Increased growth and survival of hardwood seedlings planted in areas treated with broad-spectrum pre-emergent herbicides is well documented. Increases in survival average 25 to 30 percent greater than in untreated areas. Multiple herbicidal treatments have been tested, and specific herbicide recommendations can be found in MSU Extension Publication 2873 Herbicide Options for Hardwood Management.

Invasive Species

Another potentially serious problem with replacement of ash is the possibility of invasive plant species encroachment. Harvesting operations provide prime opportunities for establishment of invasives, as they expose bare mineral soil and increase resource availability. Harvesting and logging equipment can also transport seeds and rhizomes between sites, further increasing odds of an invasive spread. While not all invasive species are strong competitors on harvested sites, several already established in Mississippi prefer such conditions. Once established, species such as cogongrass (Imperata cylindrica), Chinese tallow (Triadica sebifera), and privet (Ligustrum spp.) will aggressively occupy growing space. This can be very problematic for competition with oaks and pines.

Close monitoring and decisive action are key for minimizing invasive species impacts. It is a sound management practice to search for existing invasive species before and after any kind of harvesting. Treating invasive species prior to harvest is strongly encouraged, as most invasives are harder to control in full sunlight conditions. Another advantage of treating early is that a greater selection of herbicides will be at your disposal compared to post-planting treatments. After planting, it is still a good idea to check your property for invasive establishment, as invasives are typically easier to treat while young. Control recommendations for some of the more commonly encountered invasive plant species can be found in MSU Extension Publication 2873 Herbicide Options for Hardwood Management.

Summary

The impending arrival of the emerald ash borer is an important development for hardwood management in Mississippi. Due to EAB’s host preference, stands with high concentrations of ash are in the greatest danger. While it is impossible to predict when and where EAB will arrive, stands with ash constituting more than 25 percent of merchantable sawtimber carry the greatest immediate financial risk. Preemptive harvesting is one way to generate income and mitigate risk. However, there are several factors to consider before taking this step, including future regeneration potential, herbaceous vegetation, midstory competition, and invasive species. In most situations, maintaining future value through natural regeneration will not be an option. Planting or seeding can be used to overcome existing regeneration deficiencies. However, landowners need to remember that hardwoods are more sensitive to site conditions than pines. Consequently, site variables should be considered when selecting alternative species.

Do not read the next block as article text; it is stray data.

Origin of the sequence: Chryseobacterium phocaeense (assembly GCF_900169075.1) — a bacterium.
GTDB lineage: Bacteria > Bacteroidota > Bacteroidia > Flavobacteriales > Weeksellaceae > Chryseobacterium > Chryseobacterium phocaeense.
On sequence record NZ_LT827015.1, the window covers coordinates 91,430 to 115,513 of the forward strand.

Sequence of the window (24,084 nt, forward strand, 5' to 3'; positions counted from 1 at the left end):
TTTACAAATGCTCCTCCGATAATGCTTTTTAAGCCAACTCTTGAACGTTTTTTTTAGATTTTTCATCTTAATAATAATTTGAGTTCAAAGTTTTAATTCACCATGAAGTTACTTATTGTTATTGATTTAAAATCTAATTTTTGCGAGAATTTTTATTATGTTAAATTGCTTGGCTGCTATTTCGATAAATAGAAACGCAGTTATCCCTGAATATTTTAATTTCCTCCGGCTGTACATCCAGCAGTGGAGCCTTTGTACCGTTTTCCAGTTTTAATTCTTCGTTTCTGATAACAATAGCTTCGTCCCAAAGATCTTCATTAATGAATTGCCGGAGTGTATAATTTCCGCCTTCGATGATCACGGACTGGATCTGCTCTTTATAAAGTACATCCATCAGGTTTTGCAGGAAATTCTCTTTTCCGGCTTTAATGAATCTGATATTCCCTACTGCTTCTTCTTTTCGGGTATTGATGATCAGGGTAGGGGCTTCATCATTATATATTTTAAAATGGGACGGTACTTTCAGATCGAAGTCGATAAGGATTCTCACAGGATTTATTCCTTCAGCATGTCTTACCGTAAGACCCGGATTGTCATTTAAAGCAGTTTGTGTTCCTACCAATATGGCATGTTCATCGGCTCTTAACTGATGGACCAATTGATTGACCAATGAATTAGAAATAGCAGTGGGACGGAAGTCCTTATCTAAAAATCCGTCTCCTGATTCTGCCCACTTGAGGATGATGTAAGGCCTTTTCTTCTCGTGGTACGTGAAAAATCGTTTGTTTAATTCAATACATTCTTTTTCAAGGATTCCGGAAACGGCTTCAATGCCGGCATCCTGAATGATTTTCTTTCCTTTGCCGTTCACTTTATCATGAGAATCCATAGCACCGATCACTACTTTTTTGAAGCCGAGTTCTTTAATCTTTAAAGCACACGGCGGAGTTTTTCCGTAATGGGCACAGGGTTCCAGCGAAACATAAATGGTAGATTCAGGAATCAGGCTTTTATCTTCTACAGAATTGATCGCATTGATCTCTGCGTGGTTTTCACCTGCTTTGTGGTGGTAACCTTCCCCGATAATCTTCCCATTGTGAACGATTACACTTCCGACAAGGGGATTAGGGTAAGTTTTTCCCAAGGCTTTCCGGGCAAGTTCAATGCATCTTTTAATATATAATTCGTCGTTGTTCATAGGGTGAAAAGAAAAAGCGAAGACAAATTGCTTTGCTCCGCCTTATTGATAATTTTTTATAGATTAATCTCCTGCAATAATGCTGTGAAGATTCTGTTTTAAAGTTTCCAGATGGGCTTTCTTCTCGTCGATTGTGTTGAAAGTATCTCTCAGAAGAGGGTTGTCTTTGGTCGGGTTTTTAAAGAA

References

Burns, R. M., & Honkala, B. H. (1990). Silvics of North America: 1. conifers; 2. hardwoods.

Herms, D. A., & McCullough, D. G. (2014). Emerald ash borer invasion of North America: History, biology, ecology, impacts, and management. Annual review of entomology59, 13–30.

Rousseau, R. J., Ezell, A. W., & Hodges, J. D. (2016). Bottomland hardwood management species/site relationships. Mississippi State University Extension, Publication 2004.

Self, A. B. (2019). Tree injection for timber stand improvement. Mississippi State University Extension, Publication 2942.

The Mississippi Forestry Commission logo.
This publication was sponsored by the
Mississippi Forestry Commission.

Self, A. B., & Ezell, A. W. (2016). Herbicide options for hardwood management. Mississippi State University Extension, Publication 2873.


Publication 3009 (POD-11-19)

By Brady Self, PhD, Associate Extension Professor, Forestry, and John L. Willis, former Assistant Professor, Forestry.

Copyright 2019 by Mississippi State University. All rights reserved. This publication may be copied and distributed without alteration for nonprofit educational purposes provided that credit is given to the Mississippi State University Extension Service.

Produced by Agricultural Communications.

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Extension Service of Mississippi State University, cooperating with U.S. Department of Agriculture. Published in furtherance of Acts of Congress, May 8 and June 30, 1914. GARY B. JACKSON, Director